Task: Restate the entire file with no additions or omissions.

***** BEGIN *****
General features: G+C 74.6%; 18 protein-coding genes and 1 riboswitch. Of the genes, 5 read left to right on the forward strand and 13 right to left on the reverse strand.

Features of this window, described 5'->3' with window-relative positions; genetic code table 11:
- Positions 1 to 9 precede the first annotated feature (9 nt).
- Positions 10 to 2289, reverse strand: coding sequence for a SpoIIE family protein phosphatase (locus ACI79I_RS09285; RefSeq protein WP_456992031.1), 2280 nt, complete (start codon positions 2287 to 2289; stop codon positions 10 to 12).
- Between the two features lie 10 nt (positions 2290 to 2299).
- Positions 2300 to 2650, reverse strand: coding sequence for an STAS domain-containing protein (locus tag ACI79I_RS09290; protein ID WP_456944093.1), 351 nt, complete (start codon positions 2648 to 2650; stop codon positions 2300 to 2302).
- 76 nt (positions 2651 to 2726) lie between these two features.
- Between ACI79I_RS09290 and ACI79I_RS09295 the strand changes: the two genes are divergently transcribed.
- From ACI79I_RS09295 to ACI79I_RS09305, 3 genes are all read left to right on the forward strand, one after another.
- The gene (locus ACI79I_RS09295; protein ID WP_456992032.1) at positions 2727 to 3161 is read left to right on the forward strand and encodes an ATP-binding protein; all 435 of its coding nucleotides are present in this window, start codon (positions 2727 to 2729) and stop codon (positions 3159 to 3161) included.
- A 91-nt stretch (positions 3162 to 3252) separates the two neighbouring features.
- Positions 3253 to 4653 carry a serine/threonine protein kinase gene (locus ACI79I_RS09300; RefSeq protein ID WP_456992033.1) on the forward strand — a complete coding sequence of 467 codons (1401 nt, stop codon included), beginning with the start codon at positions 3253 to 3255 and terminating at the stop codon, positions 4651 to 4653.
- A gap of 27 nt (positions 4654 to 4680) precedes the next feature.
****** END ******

General features: G+C 74.6%; 18 protein-coding genes and 1 riboswitch. Of the genes, 5 read left to right on the forward strand and 13 right to left on the reverse strand.

Features of this window, described 5'->3' with window-relative positions; genetic code table 11:
- Positions 1 to 9 precede the first annotated feature (9 nt).
- Positions 10 to 2289, reverse strand: coding sequence for a SpoIIE family protein phosphatase (locus ACI79I_RS09285; RefSeq protein WP_456992031.1), 2280 nt, complete (start codon positions 2287 to 2289; stop codon positions 10 to 12).
- Between the two features lie 10 nt (positions 2290 to 2299).
- Positions 2300 to 2650, reverse strand: coding sequence for an STAS domain-containing protein (locus tag ACI79I_RS09290; protein ID WP_456944093.1), 351 nt, complete (start codon positions 2648 to 2650; stop codon positions 2300 to 2302).
- 76 nt (positions 2651 to 2726) lie between these two features.
- Between ACI79I_RS09290 and ACI79I_RS09295 the strand changes: the two genes are divergently transcribed.
- From ACI79I_RS09295 to ACI79I_RS09305, 3 genes are all read left to right on the forward strand, one after another.
- The gene (locus ACI79I_RS09295; protein ID WP_456992032.1) at positions 2727 to 3161 is read left to right on the forward strand and encodes an ATP-binding protein; all 435 of its coding nucleotides are present in this window, start codon (positions 2727 to 2729) and stop codon (positions 3159 to 3161) included.
- A 91-nt stretch (positions 3162 to 3252) separates the two neighbouring features.
- Positions 3253 to 4653 carry a serine/threonine protein kinase gene (locus ACI79I_RS09300; RefSeq protein ID WP_456992033.1) on the forward strand — a complete coding sequence of 467 codons (1401 nt, stop codon included), beginning with the start codon at positions 3253 to 3255 and terminating at the stop codon, positions 4651 to 4653.
- A gap of 27 nt (positions 4654 to 4680) precedes the next feature.